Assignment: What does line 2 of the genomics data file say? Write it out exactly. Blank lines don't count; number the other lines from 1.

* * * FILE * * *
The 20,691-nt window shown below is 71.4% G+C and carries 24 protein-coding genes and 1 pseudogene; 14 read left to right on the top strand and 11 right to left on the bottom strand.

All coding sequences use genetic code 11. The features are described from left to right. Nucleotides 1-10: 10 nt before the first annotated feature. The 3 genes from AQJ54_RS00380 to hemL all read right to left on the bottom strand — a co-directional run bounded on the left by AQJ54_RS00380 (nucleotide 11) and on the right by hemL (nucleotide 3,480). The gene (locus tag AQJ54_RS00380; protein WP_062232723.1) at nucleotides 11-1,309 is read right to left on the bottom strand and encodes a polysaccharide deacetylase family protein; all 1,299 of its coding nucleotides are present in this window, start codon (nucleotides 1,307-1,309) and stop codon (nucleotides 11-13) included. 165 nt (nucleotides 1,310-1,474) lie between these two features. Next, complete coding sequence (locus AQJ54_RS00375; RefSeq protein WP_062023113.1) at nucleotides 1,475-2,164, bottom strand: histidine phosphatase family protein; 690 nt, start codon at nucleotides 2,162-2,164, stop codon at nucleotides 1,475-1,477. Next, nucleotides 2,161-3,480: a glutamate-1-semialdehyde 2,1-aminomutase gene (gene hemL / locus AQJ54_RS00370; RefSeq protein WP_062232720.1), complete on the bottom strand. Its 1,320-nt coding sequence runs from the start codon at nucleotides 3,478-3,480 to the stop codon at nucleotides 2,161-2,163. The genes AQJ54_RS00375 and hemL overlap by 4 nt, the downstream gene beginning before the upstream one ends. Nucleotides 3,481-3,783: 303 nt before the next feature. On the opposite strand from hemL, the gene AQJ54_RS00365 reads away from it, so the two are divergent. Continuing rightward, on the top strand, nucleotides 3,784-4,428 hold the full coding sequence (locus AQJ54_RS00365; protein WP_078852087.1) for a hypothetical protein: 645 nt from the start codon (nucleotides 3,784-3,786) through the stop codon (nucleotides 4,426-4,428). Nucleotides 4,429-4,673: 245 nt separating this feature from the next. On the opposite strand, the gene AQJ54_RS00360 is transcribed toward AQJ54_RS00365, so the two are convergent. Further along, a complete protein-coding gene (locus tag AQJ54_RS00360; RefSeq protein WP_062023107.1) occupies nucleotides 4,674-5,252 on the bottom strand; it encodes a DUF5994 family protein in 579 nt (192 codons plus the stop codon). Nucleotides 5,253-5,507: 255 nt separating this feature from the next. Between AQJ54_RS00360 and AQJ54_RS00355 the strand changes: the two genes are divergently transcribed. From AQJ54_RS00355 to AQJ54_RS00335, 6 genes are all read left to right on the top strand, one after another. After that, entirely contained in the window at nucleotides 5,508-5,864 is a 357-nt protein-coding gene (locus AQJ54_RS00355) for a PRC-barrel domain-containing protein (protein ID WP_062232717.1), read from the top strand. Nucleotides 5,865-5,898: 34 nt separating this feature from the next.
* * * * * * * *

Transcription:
All coding sequences use genetic code 11. The features are described from left to right. Nucleotides 1-10: 10 nt before the first annotated feature. The 3 genes from AQJ54_RS00380 to hemL all read right to left on the bottom strand — a co-directional run bounded on the left by AQJ54_RS00380 (nucleotide 11) and on the right by hemL (nucleotide 3,480). The gene (locus tag AQJ54_RS00380; protein WP_062232723.1) at nucleotides 11-1,309 is read right to left on the bottom strand and encodes a polysaccharide deacetylase family protein; all 1,299 of its coding nucleotides are present in this window, start codon (nucleotides 1,307-1,309) and stop codon (nucleotides 11-13) included. 165 nt (nucleotides 1,310-1,474) lie between these two features. Next, complete coding sequence (locus AQJ54_RS00375; RefSeq protein WP_062023113.1) at nucleotides 1,475-2,164, bottom strand: histidine phosphatase family protein; 690 nt, start codon at nucleotides 2,162-2,164, stop codon at nucleotides 1,475-1,477. Next, nucleotides 2,161-3,480: a glutamate-1-semialdehyde 2,1-aminomutase gene (gene hemL / locus AQJ54_RS00370; RefSeq protein WP_062232720.1), complete on the bottom strand. Its 1,320-nt coding sequence runs from the start codon at nucleotides 3,478-3,480 to the stop codon at nucleotides 2,161-2,163. The genes AQJ54_RS00375 and hemL overlap by 4 nt, the downstream gene beginning before the upstream one ends. Nucleotides 3,481-3,783: 303 nt before the next feature. On the opposite strand from hemL, the gene AQJ54_RS00365 reads away from it, so the two are divergent. Continuing rightward, on the top strand, nucleotides 3,784-4,428 hold the full coding sequence (locus AQJ54_RS00365; protein WP_078852087.1) for a hypothetical protein: 645 nt from the start codon (nucleotides 3,784-3,786) through the stop codon (nucleotides 4,426-4,428). Nucleotides 4,429-4,673: 245 nt separating this feature from the next. On the opposite strand, the gene AQJ54_RS00360 is transcribed toward AQJ54_RS00365, so the two are convergent. Further along, a complete protein-coding gene (locus tag AQJ54_RS00360; RefSeq protein WP_062023107.1) occupies nucleotides 4,674-5,252 on the bottom strand; it encodes a DUF5994 family protein in 579 nt (192 codons plus the stop codon). Nucleotides 5,253-5,507: 255 nt separating this feature from the next. Between AQJ54_RS00360 and AQJ54_RS00355 the strand changes: the two genes are divergently transcribed. From AQJ54_RS00355 to AQJ54_RS00335, 6 genes are all read left to right on the top strand, one after another. After that, entirely contained in the window at nucleotides 5,508-5,864 is a 357-nt protein-coding gene (locus AQJ54_RS00355) for a PRC-barrel domain-containing protein (protein ID WP_062232717.1), read from the top strand. Nucleotides 5,865-5,898: 34 nt separating this feature from the next.